Sign In Forgot Password

Responding to Antisemtism  | Shemot, 5780 

01/21/2020 02:48:55 PM


Rabbi Shmuel Herzfeld


On January 27, world leaders will gather to mark the 75th anniversary of Auschwitz’ liberation. They will gather in a world with growing antisemitism. We see this from the right and left; different races and nationalities; from fringes and even elected officials; from the uneducated and even in elite schools; in national stories and sadly in our day-to-day lives.

This week I met with teens from our shul who shared with me their own stories. One boy shared that he was physically threatened for being Jewish while walking home from synagogue. Two boys told me that while waiting for their bus, a different school’s bus drove past and the kids on that bus yelled slurs and spat upon them for being Jewish.

This visible growth of antisemitism is very serious and it is unfortunately spreading.

Of course we know that there is nothing new about antisemitism. This Shabbat we are celebrating the bar mitzvah of Gerry Steinkeller. Gerry is a hero of mine—a hero of our congregation. He is a Holocaust survivor who never had the opportunity to celebrate a bar mitzvah during the dark, dark years of the Shoah, so we celebrate with him today.

As evil as the Nazis were they too did not invent antisemitism.

As long as the Jewish nation has existed there has been antisemitism. The first time the benei yisrael are called an am, a nation, is in parashat Shemot, and almost immediately we see antisemitism.

The Torah tells us that a new king arose in Egypt, and as we have unfortunately seen throughout history, a wicked political leader will too often use Jews as a convenient scapegoat to solidify his power.

The Torah tells us:

Vayakam melech chadash al mitzrayim…. Vayomer el amo am benei yisrael rav veatzzum mimenu. Havah nitchahmah lo….

A new king arose in Egypt that did not know Yosef. And he said to his people, look at the nation of the Sons of Israel, they are more numerous and stronger than us. Let us outsmart them….” (Shemot 1:8-10)

Bes Halevi (19th c.) explains through a close reading of the verses exactly how Pharaoh systematically brought antisemitism into Egyptian society.

“When Pharaoh decided to hurt the Israelites, he realized that he needed a pretext, and therefore he acted “shrewdly” and called together a cabinet meeting and he discussed with his advisors the wicked nature of the Benei Yisrael. Pharaoh said, their nature is very bad; they aren’t loyal people; they don’t love our country; and they don’t like Egyptian people. They are atzum. They like to acquire lots of money and possessions. And all their wealth is mimenu, they steal it from us, through their greed and charging of interest. Therefore, let us outsmart them…by spreading the word about their bad ways. This will give us the ability to afflict them.”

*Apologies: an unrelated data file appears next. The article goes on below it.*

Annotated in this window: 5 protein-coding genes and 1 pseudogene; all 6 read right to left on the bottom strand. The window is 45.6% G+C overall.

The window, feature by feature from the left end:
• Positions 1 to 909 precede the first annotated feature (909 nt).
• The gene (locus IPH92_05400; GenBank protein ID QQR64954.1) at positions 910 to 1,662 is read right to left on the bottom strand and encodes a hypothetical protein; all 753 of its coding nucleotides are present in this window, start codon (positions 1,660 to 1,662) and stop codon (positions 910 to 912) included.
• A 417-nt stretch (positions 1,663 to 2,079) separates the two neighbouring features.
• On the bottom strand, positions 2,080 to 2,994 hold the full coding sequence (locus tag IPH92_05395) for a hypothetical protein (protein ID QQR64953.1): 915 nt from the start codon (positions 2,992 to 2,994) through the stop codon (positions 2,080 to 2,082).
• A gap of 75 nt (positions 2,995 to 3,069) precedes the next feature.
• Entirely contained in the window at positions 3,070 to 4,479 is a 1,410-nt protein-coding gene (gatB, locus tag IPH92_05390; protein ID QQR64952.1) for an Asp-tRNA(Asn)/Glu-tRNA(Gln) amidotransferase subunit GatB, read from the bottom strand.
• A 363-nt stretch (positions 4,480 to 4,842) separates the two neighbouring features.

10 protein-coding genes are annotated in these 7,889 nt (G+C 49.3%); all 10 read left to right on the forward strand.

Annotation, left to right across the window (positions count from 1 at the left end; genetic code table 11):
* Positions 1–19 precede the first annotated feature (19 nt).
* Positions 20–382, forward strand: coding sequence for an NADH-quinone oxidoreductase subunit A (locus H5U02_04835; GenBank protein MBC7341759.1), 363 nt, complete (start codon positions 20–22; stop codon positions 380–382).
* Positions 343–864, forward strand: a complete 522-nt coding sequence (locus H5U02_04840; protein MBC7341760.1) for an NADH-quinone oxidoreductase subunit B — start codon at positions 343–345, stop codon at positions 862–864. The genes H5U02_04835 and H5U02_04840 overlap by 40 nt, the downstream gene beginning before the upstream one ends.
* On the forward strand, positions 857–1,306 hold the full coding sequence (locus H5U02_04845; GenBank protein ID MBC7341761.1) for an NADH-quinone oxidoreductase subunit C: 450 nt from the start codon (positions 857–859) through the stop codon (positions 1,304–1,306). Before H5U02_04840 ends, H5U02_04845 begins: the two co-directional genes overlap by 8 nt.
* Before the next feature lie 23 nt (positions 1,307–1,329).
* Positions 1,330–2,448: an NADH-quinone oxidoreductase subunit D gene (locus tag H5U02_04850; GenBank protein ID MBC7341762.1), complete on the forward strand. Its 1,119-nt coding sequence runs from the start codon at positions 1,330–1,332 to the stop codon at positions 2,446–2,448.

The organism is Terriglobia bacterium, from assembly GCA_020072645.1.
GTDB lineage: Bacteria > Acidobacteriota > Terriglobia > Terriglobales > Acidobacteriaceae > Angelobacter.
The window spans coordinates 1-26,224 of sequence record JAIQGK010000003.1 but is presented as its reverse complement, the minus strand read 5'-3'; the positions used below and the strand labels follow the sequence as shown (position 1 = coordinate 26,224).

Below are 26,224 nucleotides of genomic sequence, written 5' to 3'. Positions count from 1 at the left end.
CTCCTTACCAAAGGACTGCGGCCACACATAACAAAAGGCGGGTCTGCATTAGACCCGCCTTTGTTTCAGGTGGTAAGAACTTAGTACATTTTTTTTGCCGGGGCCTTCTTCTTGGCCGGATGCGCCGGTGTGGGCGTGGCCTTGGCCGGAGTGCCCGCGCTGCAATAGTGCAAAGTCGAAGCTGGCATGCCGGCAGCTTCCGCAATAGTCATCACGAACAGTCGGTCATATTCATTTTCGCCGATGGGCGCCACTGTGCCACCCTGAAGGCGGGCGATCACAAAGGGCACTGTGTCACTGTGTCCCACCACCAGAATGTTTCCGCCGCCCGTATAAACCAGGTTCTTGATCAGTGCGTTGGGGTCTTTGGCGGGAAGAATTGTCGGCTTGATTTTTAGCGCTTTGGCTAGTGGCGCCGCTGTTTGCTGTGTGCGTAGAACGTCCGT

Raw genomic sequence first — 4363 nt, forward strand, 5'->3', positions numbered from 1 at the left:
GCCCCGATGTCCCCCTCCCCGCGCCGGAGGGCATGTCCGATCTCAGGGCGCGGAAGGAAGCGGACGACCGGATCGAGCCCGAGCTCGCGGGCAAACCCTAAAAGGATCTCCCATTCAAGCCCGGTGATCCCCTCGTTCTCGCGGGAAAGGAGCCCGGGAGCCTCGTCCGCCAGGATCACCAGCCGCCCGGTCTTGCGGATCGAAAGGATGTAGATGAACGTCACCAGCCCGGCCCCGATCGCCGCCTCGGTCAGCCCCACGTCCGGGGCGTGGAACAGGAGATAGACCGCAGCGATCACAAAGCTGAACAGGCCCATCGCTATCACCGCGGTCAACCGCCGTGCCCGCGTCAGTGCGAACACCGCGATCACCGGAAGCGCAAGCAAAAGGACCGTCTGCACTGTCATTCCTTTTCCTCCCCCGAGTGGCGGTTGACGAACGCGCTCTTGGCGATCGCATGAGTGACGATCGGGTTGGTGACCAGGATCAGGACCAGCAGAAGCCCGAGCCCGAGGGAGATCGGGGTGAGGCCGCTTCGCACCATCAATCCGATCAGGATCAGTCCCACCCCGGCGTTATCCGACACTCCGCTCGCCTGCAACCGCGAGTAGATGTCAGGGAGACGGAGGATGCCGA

It is haunting to read these words of Beis Halevi. Haunting because he teaches us that the roots of antisemitism go back to Pharaoh. Haunting because he lays out the blueprint that we have seen antisemites use time and time again: political leaders rallying an entire country to hate Jews through sophisticated propaganda and canards.

Pharaoh dehumanized Jews. He said the Jews are not human. We can’t trust them. All their money comes from our backs. The Jews are an infection about to destroy our country. They don’t like us. They are not like us.

A hero of mine, Deborah Lipstadt, recently wrote a very important book, Antisemitism: Here and Now. She explains that antisemitism is a form of bigotry where the haters punch up by claiming that Jews are too successful and control everything. Sadly, she is all too correct as this is an ancient tactic, begun by Pharaoh in Egypt.

What is the best way for us to respond to antisemitism?

This past week I testified about antisemitism to the DC Council.

I suggested to the Council that as a city we should accept upon ourselves a three-fold response to antisemitism: a spiritual response, a vocal response, and an identity response.

A spiritual response reminds us that we will ultimately be stronger if we respond to hate with love. If in response to an act of hate we dedicate ourselves to giving more charity, or helping a stranger, then we will be giving the most powerful possible response to evil. Evil wins if it is able to turn us into a hateful vengeful people, but if we are able to maintain a focus on doing good things then we will overcome any hate that is thrown our way.

The Midrash explains that the Benei Yisrael were able to keep their identity in Egypt by holding on tightly to certain mitzvoth. One of those commandments that it lists is by not talking lashon harah (bad speech). I find it very powerful that the message of the Midrash is that the Benei Yisrael were able to keep their identity by not doing something bad like speaking in a bad manner (Vayikra Rabbah 32:5). When someone acts in a disgusting manner towards us there is an immediate temptation for us to act in a harsh manner towards them or to others. But a spiritual response reminds us that we will ultimately be stronger if we respond to hate with love.

I saw this very message delivered by Rabbi Rottenberg the Chassidic rebbe of Monsey whose home and Chanukah celebration were invaded at a melave malka celebration on the night of December 28, by a man with a machete who was attempting to kill Jews and, in fact, did inflict horrific damage.

I traveled to Monsey on the very next Saturday night in order to support the rebbe and his community; to sit at his tisch and hear his Torah. The message of this rebbe was that obviously we must take the necessary security measures in order to protect our community, but ultimately that is the domain of law and order authorities. Our role, he said, must be to remind our neighbors that we are children of Gd created in the image of Gd and that what makes our country great is our diversity.